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We Don't Live Here Anymore
Director: John Curran
Cast: Mark Ruffalo, Naomi Watts, Peter Krause, Laura Dern
eddings and everything they signify -- the ceremony, the celebration, the commitment, the love, and of course, all that cake -- often leave witnesses with a very high opinion of the institution of marriage. And with these past few months being prime time for weddings, summer wind and all, chances are that in most people's minds the idea of marriage is at its most highly regarded this time of year. Take a poll. I'll bet that every year just before the leaves turn, marriage as a concept reaches its pinnacle of popularity.
But alas, old maids, divorce attorneys and cynics of all kind can rest easy. The bitter chill of autumn is just around the corner, and just in case, the movie We Don't Live Here Anymore has arrived in time to remind us that marriage can go wrong. It can be impure, painful, and cruel.
The movie, directed by John Curran and adapted from two stories by Andre Dubus, involves two couples: Jack and Terry (Mark Ruffalo and Laura Dern) and Edith and Hank (Peter Krause and Naomi Watts). Each has kids, and owns homes. The husbands are both English Professors at a small college. They've been married for a while; we can imagine ten years or so. And they are all friends, in the way that married couples seem to be friends: in overlapping matrices, both as four individuals and as two pair.
"My heart WILL go on..."
Now let's insert the drama, by which I mean enough betrayal and adultery to require a Power Point presentation. Jack and Edith are having an affair. But it's not just the sex, which is passionate and takes place in the forest; they truly love each other. Edith doesn't care because her husband Hank has a long history of infidelity. (Though, it should be said he's a pretty good friend, a speedy runner, and a New Yorker-published poet.) Jack, however, does care. Tinges of guilt sometimes make him sad and sometimes make him act horribly mean towards his wife, Terry. Such meanness, in turn, pushes Terry, who really truly does love her husband, to go and have sex with Hank -- not against a tree in the woods but this time in the front seat of Jack's car.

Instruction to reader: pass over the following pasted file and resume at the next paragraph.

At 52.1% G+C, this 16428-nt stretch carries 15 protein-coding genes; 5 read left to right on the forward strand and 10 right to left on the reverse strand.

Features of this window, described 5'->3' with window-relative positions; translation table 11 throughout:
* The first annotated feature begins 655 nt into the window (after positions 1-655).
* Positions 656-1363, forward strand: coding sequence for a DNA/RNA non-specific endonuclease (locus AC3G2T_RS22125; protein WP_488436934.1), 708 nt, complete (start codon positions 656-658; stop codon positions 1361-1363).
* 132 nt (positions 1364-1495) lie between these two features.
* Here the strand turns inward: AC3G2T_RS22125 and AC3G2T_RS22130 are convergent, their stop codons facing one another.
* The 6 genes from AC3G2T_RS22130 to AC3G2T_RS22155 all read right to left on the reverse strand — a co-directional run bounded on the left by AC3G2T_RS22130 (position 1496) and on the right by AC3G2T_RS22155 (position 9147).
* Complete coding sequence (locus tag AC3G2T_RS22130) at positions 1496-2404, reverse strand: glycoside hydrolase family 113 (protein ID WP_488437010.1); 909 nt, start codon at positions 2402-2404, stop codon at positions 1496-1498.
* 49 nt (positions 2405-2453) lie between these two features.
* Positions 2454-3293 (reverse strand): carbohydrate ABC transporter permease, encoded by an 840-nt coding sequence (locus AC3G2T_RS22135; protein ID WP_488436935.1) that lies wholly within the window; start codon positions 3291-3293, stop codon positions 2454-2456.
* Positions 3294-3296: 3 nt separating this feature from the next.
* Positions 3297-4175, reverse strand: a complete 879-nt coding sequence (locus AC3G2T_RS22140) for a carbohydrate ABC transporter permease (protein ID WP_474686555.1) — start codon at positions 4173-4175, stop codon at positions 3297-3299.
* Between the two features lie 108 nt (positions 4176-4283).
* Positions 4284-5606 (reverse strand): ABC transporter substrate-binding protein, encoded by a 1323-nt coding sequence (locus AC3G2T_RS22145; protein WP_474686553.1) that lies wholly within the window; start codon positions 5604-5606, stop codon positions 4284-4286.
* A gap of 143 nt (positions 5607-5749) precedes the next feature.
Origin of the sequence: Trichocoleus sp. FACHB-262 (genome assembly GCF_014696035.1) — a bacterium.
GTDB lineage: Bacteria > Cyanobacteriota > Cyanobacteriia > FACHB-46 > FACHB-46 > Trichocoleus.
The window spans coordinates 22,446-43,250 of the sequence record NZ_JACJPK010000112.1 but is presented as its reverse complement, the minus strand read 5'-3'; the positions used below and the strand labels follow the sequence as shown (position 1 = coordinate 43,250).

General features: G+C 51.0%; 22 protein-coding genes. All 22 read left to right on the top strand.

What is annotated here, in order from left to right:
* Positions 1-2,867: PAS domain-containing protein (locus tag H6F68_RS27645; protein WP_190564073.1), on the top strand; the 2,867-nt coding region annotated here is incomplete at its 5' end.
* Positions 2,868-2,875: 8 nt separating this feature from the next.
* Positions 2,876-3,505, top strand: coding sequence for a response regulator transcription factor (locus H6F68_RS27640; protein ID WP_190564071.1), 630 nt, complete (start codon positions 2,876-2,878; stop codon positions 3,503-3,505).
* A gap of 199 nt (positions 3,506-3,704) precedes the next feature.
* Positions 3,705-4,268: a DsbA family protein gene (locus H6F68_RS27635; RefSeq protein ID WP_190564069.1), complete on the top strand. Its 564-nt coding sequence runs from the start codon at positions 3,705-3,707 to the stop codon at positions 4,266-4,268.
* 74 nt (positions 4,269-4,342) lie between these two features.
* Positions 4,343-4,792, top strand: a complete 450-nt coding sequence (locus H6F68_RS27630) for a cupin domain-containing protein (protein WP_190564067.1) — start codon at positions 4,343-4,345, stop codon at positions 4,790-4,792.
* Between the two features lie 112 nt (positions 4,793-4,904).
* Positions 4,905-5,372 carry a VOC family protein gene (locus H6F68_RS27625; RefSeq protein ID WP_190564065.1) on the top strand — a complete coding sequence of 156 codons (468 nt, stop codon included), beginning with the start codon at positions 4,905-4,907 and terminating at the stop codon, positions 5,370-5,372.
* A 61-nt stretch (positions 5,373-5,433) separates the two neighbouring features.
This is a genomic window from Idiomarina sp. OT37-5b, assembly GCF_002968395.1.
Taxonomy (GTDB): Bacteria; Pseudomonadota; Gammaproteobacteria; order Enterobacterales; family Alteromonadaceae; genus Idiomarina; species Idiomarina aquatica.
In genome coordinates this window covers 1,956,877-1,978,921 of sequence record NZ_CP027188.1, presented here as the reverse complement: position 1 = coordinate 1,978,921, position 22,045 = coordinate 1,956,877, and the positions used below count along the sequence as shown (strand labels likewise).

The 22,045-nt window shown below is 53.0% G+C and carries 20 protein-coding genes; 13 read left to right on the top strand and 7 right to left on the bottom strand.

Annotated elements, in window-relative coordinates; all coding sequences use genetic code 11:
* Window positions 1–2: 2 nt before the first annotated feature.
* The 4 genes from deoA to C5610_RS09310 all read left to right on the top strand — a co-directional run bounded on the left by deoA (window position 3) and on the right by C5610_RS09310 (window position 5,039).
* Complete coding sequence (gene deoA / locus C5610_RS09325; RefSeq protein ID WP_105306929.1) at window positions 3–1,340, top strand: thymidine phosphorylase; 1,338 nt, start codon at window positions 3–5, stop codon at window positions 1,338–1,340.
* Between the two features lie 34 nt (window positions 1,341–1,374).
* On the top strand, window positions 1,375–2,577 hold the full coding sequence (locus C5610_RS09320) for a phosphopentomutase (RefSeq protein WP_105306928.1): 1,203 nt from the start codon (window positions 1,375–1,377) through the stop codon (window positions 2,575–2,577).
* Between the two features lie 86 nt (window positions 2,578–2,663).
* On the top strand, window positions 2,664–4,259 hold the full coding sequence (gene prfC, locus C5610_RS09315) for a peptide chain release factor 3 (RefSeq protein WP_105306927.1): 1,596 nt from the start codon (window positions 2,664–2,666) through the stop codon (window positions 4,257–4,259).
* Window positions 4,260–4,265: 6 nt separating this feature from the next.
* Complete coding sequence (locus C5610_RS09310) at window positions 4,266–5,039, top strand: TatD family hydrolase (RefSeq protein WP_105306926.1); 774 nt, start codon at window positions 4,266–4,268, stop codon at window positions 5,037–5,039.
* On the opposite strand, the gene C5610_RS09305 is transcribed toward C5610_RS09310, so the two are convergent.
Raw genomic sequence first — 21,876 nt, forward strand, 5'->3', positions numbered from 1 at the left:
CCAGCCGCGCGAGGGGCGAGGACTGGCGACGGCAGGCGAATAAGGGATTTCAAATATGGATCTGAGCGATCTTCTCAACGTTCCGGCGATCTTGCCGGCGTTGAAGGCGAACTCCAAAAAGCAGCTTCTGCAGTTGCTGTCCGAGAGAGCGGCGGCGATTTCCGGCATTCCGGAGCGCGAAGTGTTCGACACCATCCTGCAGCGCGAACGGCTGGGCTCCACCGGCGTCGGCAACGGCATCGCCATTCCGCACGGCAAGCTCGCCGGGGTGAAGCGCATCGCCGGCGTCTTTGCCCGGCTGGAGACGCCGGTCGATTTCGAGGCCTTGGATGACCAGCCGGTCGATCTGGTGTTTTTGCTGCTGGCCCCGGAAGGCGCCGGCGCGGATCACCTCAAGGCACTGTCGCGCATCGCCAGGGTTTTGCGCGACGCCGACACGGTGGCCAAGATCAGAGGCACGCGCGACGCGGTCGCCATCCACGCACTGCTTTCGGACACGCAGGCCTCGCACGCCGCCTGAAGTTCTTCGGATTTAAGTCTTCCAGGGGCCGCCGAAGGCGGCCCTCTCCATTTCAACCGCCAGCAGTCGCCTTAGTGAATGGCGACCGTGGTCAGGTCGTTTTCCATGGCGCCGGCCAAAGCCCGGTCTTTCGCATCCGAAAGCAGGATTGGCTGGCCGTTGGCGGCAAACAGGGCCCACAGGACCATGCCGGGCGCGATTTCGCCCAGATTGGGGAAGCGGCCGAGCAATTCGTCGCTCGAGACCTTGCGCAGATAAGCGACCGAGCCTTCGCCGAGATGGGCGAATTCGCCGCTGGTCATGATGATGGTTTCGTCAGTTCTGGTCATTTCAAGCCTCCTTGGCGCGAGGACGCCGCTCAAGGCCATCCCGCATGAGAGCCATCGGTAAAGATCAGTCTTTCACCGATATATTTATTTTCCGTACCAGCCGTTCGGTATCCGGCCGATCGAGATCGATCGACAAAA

Now, if you're asking yourself why you should care: good question. It is hard to imagine a more plain, middling foursome of middle-aged, middle-class whiners. Some are more likable than others and some are less moral. But throughout their personal sagas, it's hard to find any one thing about them as individuals that is interesting. Where's all the baggage?
"I knew it! Coloring books, every last one of them."
Ultimately, the one thing that drives the action, the fuckeduppedness of these marriages, is also the one thing defines the four as characters. That folding in on a single point presents a twisted, dramatic mobius strip of angst and alienation. But it's also dissatisfying and fails the story as a whole.
To be sure, whether you care or not about the individuals or their plight, it is easy to appreciate the movie's delicate touch and intriguing vision. The movie won't affect your thinking about human nature, as maybe it aspires to do. Nor will it stick with you for days afterward. And yet, the way in which the movie tells their story is interesting, even if the characters themselves are not.
We Don’ Live Here Anymore doesn't overdo it. All four actors are stellar as usual, and they play such nastiness and pain with an unexpected subtlety and quietness. The dialogue rings true and the sets feel lived in. The filmmakers never play the story toward inevitable doom or toy cruelly with viewers' emotions. When Jack tears out Terry's heart, it would have been easy to have him grab at ours, as well. Instead, the empathy we do feel is not sharp and agonizing; it's softer, and somehow more genuine. BR>
By: Rob Lott
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